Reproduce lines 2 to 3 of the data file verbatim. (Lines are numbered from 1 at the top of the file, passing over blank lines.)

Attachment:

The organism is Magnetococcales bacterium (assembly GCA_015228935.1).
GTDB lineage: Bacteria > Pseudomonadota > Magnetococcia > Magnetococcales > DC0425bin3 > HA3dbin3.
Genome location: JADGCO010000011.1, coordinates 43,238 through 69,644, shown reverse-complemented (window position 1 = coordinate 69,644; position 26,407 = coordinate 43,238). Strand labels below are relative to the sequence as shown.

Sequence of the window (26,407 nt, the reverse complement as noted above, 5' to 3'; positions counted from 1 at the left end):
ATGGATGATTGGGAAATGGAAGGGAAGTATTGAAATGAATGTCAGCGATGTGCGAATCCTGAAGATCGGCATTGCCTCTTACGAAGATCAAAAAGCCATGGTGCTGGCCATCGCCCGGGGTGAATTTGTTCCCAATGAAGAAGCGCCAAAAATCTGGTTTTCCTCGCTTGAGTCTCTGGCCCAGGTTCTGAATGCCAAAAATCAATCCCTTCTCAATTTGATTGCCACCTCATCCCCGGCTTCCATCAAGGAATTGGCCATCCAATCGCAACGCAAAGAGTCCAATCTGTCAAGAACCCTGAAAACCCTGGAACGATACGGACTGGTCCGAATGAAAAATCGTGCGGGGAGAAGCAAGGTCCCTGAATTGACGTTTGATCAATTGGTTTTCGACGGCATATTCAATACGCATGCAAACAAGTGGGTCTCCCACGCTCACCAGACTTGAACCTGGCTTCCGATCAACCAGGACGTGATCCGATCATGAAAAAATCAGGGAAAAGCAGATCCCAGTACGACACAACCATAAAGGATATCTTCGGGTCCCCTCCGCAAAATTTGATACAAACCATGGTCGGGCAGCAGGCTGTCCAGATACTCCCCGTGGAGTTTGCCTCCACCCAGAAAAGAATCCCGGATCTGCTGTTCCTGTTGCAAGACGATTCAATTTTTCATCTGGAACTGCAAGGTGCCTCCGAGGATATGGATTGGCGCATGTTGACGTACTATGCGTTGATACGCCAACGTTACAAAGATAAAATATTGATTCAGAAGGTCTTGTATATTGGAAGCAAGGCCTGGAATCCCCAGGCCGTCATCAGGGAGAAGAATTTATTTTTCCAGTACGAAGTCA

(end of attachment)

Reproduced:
GTDB lineage: Bacteria > Pseudomonadota > Magnetococcia > Magnetococcales > DC0425bin3 > HA3dbin3.
Genome location: JADGCO010000011.1, coordinates 43,238 through 69,644, shown reverse-complemented (window position 1 = coordinate 69,644; position 26,407 = coordinate 43,238). Strand labels below are relative to the sequence as shown.